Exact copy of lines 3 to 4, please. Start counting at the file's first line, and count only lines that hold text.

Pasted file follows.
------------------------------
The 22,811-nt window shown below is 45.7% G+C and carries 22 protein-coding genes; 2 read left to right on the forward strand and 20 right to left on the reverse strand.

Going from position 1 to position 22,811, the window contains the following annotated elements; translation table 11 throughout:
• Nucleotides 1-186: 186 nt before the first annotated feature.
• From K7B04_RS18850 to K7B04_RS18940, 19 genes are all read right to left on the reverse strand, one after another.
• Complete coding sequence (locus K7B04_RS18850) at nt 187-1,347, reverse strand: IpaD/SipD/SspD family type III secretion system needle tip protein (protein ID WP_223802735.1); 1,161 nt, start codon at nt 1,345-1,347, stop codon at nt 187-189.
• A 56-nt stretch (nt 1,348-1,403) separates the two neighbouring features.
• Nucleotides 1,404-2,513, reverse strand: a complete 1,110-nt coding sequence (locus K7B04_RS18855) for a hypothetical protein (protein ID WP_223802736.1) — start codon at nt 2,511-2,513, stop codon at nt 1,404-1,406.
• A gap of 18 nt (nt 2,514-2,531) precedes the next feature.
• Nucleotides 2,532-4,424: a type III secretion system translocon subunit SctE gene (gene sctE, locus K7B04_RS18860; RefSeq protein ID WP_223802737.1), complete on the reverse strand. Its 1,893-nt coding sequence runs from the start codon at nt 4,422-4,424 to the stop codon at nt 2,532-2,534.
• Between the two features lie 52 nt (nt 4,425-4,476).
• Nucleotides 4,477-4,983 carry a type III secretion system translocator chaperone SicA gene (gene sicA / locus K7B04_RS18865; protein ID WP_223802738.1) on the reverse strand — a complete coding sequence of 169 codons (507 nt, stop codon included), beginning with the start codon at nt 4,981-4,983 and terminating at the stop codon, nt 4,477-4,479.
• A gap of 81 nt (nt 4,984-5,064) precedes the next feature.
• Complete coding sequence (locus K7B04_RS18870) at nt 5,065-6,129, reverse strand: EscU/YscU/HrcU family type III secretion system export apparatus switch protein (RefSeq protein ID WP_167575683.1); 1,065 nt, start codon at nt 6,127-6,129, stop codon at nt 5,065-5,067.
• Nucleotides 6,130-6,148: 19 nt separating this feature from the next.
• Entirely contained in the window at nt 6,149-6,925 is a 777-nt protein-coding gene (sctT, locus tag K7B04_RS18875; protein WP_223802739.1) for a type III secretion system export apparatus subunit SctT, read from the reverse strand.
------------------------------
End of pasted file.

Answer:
• Nucleotides 1-186: 186 nt before the first annotated feature.
• From K7B04_RS18850 to K7B04_RS18940, 19 genes are all read right to left on the reverse strand, one after another.